In 2012, Marchand became the fastest long-distance cyclist over the age of 100 after he pedaled 15 miles in an hour.

Then in 2017, he set a world record in the 105-and-up category — a category created just for him — by riding 14 miles in the same amount of time. He says it was one of the happiest days of his life.

Investors are hot on student housing

Feb 27, 2018

When you think of commercial real estate, big urban skyscrapers or suburban office parks might come to mind. But college towns and university-adjacent apartment buildings are magnets for U.S. investors and many from abroad.

Click the audio player above to hear the full story. 

Quiz: Who said it? Powell versus Yellen

Feb 27, 2018

Newly minted Federal Reserve Chairman Jerome Powell testified before Congress for the first time today.

Treasury Secretary Steve Mnuchin faced a boisterous crowd while in conversation with Kai on stage at the Burkle Center for International Relations at UCLA last night. We're bringing you that chat in two parts on today's show, and we cover a lot of ground: Russian sanctions, trade deals, Dodd-Frank and more. Plus: Student real estate is hot right now: investment nearly tripled from 2014 to 2016 and it's still going strong. We'll take a closer look.

Amidst a boisterous crowd, Treasury Secretary Steven Mnuchin briefly lectured students and visitors at the UCLA Burkle Center for International Relations in Los Angeles before settling in for an interview with Marketplace host Kai Ryssdal.

(Markets Edition) Jay Powell is set to deliver his first report on the economy to Congress. We'll discuss some of his planned remarks, which include comments on a strong economy and the state of inflation. Afterwards, we'll talk about news that Comcast has made a $31 billion bid to buy Sky broadcasting group, and then look at how Stockton, California, is experimenting with Universal Basic Income by giving several dozen families $500  — no strings attached. 

New Fed Chair to Congress: Steady ahead

Feb 27, 2018

Jerome Powell will offer his insights to both the House and Senate this week. Stock traders are hoping for some calming words.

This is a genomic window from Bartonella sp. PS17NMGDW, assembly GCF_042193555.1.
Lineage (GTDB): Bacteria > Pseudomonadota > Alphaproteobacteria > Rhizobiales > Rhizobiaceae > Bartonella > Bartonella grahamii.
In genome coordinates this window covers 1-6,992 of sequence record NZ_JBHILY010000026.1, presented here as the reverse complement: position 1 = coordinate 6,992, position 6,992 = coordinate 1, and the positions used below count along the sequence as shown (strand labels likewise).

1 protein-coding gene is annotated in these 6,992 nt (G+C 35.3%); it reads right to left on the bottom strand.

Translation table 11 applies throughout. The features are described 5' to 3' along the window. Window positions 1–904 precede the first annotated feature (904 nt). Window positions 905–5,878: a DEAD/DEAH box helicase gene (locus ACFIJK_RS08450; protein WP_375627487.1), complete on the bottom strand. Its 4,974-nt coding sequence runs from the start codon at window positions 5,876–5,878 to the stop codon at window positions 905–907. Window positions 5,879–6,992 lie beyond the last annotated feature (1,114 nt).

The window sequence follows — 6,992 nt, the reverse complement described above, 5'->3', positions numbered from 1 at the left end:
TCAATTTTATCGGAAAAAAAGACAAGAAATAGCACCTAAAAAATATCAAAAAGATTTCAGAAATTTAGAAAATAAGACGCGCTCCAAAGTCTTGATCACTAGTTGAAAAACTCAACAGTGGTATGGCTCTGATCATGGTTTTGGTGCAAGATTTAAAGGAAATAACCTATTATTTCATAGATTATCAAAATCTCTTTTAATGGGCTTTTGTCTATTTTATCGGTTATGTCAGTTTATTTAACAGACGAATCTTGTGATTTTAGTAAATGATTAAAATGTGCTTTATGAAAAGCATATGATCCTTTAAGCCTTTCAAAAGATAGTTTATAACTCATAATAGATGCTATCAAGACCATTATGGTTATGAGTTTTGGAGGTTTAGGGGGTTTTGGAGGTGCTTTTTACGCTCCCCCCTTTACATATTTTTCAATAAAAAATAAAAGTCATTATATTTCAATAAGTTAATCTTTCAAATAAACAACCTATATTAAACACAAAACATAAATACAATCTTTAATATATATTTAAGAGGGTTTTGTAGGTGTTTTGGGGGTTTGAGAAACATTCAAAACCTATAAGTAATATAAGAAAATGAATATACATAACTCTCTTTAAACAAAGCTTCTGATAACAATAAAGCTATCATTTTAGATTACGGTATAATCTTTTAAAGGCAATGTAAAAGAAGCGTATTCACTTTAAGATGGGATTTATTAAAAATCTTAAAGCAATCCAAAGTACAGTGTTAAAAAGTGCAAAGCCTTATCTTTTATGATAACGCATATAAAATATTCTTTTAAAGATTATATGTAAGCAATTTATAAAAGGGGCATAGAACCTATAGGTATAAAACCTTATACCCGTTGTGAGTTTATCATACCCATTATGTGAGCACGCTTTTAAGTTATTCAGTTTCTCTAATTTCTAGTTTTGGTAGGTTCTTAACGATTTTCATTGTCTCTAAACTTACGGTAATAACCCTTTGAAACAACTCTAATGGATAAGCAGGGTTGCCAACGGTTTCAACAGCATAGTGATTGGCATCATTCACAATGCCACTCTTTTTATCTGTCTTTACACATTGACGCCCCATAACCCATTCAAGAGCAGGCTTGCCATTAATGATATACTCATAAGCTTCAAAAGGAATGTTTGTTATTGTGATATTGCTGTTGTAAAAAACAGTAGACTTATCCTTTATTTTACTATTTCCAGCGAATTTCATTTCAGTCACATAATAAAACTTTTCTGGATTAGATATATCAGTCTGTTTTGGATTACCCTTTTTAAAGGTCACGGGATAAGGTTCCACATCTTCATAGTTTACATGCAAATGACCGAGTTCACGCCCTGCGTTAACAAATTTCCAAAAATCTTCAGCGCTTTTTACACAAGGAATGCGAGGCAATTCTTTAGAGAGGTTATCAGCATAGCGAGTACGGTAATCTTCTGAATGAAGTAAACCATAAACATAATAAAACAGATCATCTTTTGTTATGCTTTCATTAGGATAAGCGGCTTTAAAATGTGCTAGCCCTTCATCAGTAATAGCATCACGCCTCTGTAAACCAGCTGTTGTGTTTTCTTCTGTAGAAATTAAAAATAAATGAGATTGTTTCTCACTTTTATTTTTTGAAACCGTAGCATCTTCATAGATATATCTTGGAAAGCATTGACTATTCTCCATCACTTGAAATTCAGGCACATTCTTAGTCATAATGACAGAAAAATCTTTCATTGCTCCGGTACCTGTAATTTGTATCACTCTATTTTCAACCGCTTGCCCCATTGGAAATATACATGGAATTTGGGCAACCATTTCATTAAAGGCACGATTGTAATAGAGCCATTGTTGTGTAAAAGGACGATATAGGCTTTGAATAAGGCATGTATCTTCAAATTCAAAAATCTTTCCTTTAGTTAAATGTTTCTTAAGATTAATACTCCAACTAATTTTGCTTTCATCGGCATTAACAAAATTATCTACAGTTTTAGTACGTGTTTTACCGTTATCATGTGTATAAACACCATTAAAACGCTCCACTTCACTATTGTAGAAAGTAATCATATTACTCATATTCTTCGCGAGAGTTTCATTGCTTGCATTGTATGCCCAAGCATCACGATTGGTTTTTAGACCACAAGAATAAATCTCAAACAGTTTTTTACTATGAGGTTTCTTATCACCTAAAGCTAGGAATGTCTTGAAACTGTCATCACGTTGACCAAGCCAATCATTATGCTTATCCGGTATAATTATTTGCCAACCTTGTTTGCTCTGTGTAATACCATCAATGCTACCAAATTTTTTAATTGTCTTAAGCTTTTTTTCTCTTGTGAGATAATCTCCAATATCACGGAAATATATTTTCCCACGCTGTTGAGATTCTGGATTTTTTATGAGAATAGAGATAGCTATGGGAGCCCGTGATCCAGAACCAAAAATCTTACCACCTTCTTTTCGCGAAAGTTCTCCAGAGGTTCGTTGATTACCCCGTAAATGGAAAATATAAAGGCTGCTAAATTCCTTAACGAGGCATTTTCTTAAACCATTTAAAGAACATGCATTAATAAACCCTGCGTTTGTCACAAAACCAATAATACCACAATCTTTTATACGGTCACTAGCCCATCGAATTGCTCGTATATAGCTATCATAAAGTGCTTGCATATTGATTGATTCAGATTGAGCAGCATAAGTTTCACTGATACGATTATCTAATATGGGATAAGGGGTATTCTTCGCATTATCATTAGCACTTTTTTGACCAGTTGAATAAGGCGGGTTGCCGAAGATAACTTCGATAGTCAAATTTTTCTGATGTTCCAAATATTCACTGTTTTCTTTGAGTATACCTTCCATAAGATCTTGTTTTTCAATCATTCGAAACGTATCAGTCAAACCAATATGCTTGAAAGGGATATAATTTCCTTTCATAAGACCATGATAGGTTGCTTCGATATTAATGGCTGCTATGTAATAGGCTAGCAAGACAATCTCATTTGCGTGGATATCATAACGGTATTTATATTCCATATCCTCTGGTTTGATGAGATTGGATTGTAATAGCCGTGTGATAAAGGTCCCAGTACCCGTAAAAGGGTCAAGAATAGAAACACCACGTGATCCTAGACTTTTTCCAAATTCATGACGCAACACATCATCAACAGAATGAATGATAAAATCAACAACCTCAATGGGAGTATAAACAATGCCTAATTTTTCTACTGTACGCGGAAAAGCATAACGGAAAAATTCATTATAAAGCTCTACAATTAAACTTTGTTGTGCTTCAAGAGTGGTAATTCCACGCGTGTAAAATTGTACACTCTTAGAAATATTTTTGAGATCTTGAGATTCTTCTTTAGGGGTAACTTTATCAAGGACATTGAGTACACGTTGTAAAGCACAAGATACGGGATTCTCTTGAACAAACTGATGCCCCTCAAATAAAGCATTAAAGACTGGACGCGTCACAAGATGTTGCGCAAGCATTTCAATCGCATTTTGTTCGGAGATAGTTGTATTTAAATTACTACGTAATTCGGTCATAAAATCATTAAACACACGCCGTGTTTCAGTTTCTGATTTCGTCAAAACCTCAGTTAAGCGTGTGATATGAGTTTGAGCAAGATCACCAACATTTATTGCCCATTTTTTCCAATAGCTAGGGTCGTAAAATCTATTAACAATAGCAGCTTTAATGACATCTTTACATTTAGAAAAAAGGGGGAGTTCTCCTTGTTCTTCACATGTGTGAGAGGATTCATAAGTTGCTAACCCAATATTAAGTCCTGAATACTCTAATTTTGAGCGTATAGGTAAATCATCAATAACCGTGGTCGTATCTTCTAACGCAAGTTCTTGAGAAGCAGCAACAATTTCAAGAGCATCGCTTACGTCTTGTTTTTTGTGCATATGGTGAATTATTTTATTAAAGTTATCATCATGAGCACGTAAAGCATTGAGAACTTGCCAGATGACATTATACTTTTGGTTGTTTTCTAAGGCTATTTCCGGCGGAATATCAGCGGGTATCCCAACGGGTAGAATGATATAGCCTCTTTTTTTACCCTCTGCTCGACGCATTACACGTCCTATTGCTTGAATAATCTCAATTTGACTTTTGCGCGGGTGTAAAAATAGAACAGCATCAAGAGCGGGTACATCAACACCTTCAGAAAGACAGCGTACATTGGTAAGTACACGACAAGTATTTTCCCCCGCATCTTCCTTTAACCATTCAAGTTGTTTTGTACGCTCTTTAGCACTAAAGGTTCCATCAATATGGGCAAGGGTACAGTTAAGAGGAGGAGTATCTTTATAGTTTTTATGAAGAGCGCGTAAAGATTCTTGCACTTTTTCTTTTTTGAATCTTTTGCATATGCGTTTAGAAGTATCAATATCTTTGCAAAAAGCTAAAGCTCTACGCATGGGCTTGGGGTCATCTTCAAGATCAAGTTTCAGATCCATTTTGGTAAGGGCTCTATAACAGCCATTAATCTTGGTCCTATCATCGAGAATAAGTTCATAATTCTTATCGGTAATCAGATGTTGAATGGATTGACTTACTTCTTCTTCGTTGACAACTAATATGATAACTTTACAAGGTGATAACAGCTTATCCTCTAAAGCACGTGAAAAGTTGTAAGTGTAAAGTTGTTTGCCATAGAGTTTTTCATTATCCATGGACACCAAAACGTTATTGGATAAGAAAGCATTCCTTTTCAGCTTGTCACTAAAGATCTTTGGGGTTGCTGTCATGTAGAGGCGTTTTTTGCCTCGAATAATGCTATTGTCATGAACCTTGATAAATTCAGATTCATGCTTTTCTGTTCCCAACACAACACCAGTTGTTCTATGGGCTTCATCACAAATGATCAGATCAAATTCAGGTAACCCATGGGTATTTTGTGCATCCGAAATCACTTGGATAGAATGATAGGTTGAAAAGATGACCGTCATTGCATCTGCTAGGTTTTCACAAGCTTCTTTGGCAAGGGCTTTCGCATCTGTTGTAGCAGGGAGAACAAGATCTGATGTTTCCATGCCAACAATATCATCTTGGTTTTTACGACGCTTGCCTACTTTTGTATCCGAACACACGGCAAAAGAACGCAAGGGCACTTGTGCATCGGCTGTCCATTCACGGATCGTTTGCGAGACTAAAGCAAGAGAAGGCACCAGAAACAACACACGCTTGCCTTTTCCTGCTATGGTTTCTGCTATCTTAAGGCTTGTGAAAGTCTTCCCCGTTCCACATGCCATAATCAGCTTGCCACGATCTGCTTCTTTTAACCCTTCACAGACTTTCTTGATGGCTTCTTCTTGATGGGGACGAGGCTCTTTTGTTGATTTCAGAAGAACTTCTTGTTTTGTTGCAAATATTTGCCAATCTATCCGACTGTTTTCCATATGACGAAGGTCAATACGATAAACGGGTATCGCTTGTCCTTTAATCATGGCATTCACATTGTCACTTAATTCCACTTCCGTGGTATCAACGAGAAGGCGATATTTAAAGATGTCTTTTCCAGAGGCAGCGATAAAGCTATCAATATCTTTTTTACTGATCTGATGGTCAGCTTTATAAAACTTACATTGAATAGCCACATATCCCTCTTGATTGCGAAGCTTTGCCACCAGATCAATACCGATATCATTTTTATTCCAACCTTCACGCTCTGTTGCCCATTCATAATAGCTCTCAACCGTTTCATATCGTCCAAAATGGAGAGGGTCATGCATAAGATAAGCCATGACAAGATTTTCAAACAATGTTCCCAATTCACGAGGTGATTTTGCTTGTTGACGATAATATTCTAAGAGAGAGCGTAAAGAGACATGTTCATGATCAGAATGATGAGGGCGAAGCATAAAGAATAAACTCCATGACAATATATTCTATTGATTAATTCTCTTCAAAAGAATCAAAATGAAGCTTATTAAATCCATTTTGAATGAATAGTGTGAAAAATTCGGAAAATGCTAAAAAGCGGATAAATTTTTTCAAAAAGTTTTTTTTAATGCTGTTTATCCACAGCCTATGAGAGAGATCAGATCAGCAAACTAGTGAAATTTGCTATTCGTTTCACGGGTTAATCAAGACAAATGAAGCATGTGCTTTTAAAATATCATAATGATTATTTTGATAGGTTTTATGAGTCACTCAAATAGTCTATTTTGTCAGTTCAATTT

Click the audio player above to hear the full story. 

When the Supreme Court has decided about the fairness of mandatory union dues in the past, unions have historically prevailed. In the current case before the court, Janus v. AFSCME, however, the makeup of the court is different. A ruling against the unions could have far reaching political implications on the power of teachers unions in national politics.

Click the audio player above to hear the full story.

Wage stagnation. Rising housing prices. Loss of middle-class jobs. The looming threat of automation. These are some of the problems facing Stockton's residents. Stockton's mayor, Michael Tubbs, said the city's problems are far from unique.

“I think Stockton is absolutely ground zero for a lot of the issues we are facing as a nation,” Tubbs said.

(U.S. Edition) The Supreme Court will soon hear a Microsoft privacy case about digital data — can the U.S. government look at data stored overseas without going through a foreign government? On today's show, we'll dive into the details of the debate. Afterwards, we'll discuss another case that the Supreme Court heard yesterday: Janus vs. AFSCME. The case looked at the fairness of mandatory union fees for public-sector workers. The outcome of this could have far-reaching political implications for teachers' unions.

(Global Edition) From the BBC World Service … Comcast sparked a bidding war this morning when it offered $31 billion to buy Sky – the European broadcaster that Twenty-First Century Fox has its takeover sights set on. We’ll explain the tangled web now being weaved in the telecom sector.  Then, in a country where whites make up less than 9 percent of the population, South Africa’s parliament today is discussing a proposal from the opposition to seize white-owned land without compensation. So, why does the new president say land reform needs to happen “immediately?”

Why Pepperoni Rules Pizza Commercials

Feb 26, 2018

Pepperoni has been the main character for pizza commercial for decades. Why?

Danielle Sepulveres, a freelance writer, explained in an interview with Marketplace host Kai Ryssdal

"Pepperoni does look great on camera, and it does look good on commercials even if you don't want pepperoni," Sepulveres said.

You can read Sepulvere's article here.

Click the audio player above to hear the full interview.